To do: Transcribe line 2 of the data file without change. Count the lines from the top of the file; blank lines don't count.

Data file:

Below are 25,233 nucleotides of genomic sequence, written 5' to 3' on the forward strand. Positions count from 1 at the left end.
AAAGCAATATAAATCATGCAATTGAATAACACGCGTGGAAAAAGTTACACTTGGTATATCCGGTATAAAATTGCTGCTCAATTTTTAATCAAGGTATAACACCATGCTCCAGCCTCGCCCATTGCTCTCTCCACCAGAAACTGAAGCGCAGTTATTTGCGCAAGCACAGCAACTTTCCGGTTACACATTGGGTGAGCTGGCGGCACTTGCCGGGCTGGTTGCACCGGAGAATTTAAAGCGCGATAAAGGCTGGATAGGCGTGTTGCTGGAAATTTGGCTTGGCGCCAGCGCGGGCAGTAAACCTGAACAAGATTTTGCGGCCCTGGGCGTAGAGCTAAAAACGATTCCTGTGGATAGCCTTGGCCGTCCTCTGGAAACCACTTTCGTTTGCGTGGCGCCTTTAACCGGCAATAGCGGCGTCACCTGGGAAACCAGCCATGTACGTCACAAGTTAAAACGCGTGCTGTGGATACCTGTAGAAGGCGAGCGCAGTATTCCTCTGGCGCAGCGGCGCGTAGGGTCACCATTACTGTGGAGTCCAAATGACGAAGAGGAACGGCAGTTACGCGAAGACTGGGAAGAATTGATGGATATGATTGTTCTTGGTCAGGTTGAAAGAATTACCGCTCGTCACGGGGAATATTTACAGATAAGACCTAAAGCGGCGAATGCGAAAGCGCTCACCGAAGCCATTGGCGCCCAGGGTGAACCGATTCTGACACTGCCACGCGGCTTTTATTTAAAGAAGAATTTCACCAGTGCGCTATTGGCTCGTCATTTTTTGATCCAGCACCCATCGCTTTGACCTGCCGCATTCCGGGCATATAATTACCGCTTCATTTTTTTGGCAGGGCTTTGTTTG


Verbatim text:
AAAGCAATATAAATCATGCAATTGAATAACACGCGTGGAAAAAGTTACACTTGGTATATCCGGTATAAAATTGCTGCTCAATTTTTAATCAAGGTATAACACCATGCTCCAGCCTCGCCCATTGCTCTCTCCACCAGAAACTGAAGCGCAGTTATTTGCGCAAGCACAGCAACTTTCCGGTTACACATTGGGTGAGCTGGCGGCACTTGCCGGGCTGGTTGCACCGGAGAATTTAAAGCGCGATAAAGGCTGGATAGGCGTGTTGCTGGAAATTTGGCTTGGCGCCAGCGCGGGCAGTAAACCTGAACAAGATTTTGCGGCCCTGGGCGTAGAGCTAAAAACGATTCCTGTGGATAGCCTTGGCCGTCCTCTGGAAACCACTTTCGTTTGCGTGGCGCCTTTAACCGGCAATAGCGGCGTCACCTGGGAAACCAGCCATGTACGTCACAAGTTAAAACGCGTGCTGTGGATACCTGTAGAAGGCGAGCGCAGTATTCCTCTGGCGCAGCGGCGCGTAGGGTCACCATTACTGTGGAGTCCAAATGACGAAGAGGAACGGCAGTTACGCGAAGACTGGGAAGAATTGATGGATATGATTGTTCTTGGTCAGGTTGAAAGAATTACCGCTCGTCACGGGGAATATTTACAGATAAGACCTAAAGCGGCGAATGCGAAAGCGCTCACCGAAGCCATTGGCGCCCAGGGTGAACCGATTCTGACACTGCCACGCGGCTTTTATTTAAAGAAGAATTTCACCAGTGCGCTATTGGCTCGTCATTTTTTGATCCAGCACCCATCGCTTTGACCTGCCGCATTCCGGGCATATAATTACCGCTTCATTTTTTTGGCAGGGCTTTGTTTG